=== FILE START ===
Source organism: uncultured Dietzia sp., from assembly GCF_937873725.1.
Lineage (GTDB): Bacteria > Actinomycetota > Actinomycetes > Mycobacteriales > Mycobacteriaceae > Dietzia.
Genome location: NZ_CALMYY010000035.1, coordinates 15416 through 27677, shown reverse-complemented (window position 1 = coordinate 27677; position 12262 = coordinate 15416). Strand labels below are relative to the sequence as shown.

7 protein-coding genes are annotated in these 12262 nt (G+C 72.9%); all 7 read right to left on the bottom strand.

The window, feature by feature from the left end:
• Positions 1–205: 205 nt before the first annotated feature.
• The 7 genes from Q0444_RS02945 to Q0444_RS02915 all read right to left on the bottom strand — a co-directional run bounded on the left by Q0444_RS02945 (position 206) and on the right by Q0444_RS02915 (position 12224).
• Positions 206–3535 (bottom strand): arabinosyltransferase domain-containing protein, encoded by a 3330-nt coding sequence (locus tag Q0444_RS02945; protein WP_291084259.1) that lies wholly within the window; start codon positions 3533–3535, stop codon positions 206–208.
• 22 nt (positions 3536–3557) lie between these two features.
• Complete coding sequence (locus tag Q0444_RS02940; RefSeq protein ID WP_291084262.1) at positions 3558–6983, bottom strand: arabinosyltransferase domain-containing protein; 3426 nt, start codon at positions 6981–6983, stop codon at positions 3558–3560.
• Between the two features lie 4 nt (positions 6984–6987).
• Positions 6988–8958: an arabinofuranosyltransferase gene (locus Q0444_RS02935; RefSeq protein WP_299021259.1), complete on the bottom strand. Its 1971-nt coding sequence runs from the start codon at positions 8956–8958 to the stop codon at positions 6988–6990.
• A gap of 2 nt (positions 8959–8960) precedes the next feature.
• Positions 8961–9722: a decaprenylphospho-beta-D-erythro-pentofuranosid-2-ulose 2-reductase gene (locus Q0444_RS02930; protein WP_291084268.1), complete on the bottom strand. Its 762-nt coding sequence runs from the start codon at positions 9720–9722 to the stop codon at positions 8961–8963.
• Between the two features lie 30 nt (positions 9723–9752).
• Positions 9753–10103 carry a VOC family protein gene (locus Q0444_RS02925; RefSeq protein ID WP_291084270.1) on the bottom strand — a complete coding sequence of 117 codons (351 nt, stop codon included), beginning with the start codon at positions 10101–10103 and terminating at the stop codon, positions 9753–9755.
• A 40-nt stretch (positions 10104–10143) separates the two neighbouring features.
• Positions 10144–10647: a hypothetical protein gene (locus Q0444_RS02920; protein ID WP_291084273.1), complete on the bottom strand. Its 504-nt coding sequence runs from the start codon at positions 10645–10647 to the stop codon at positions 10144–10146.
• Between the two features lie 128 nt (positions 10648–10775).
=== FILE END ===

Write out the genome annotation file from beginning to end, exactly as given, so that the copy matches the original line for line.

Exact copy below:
Source organism: uncultured Dietzia sp., from assembly GCF_937873725.1.
Lineage (GTDB): Bacteria > Actinomycetota > Actinomycetes > Mycobacteriales > Mycobacteriaceae > Dietzia.
Genome location: NZ_CALMYY010000035.1, coordinates 15416 through 27677, shown reverse-complemented (window position 1 = coordinate 27677; position 12262 = coordinate 15416). Strand labels below are relative to the sequence as shown.

7 protein-coding genes are annotated in these 12262 nt (G+C 72.9%); all 7 read right to left on the bottom strand.

The window, feature by feature from the left end:
• Positions 1–205: 205 nt before the first annotated feature.
• The 7 genes from Q0444_RS02945 to Q0444_RS02915 all read right to left on the bottom strand — a co-directional run bounded on the left by Q0444_RS02945 (position 206) and on the right by Q0444_RS02915 (position 12224).
• Positions 206–3535 (bottom strand): arabinosyltransferase domain-containing protein, encoded by a 3330-nt coding sequence (locus tag Q0444_RS02945; protein WP_291084259.1) that lies wholly within the window; start codon positions 3533–3535, stop codon positions 206–208.
• 22 nt (positions 3536–3557) lie between these two features.
• Complete coding sequence (locus tag Q0444_RS02940; RefSeq protein ID WP_291084262.1) at positions 3558–6983, bottom strand: arabinosyltransferase domain-containing protein; 3426 nt, start codon at positions 6981–6983, stop codon at positions 3558–3560.
• Between the two features lie 4 nt (positions 6984–6987).
• Positions 6988–8958: an arabinofuranosyltransferase gene (locus Q0444_RS02935; RefSeq protein WP_299021259.1), complete on the bottom strand. Its 1971-nt coding sequence runs from the start codon at positions 8956–8958 to the stop codon at positions 6988–6990.
• A gap of 2 nt (positions 8959–8960) precedes the next feature.
• Positions 8961–9722: a decaprenylphospho-beta-D-erythro-pentofuranosid-2-ulose 2-reductase gene (locus Q0444_RS02930; protein WP_291084268.1), complete on the bottom strand. Its 762-nt coding sequence runs from the start codon at positions 9720–9722 to the stop codon at positions 8961–8963.
• Between the two features lie 30 nt (positions 9723–9752).
• Positions 9753–10103 carry a VOC family protein gene (locus Q0444_RS02925; RefSeq protein ID WP_291084270.1) on the bottom strand — a complete coding sequence of 117 codons (351 nt, stop codon included), beginning with the start codon at positions 10101–10103 and terminating at the stop codon, positions 9753–9755.
• A 40-nt stretch (positions 10104–10143) separates the two neighbouring features.
• Positions 10144–10647: a hypothetical protein gene (locus Q0444_RS02920; protein ID WP_291084273.1), complete on the bottom strand. Its 504-nt coding sequence runs from the start codon at positions 10645–10647 to the stop codon at positions 10144–10146.
• Between the two features lie 128 nt (positions 10648–10775).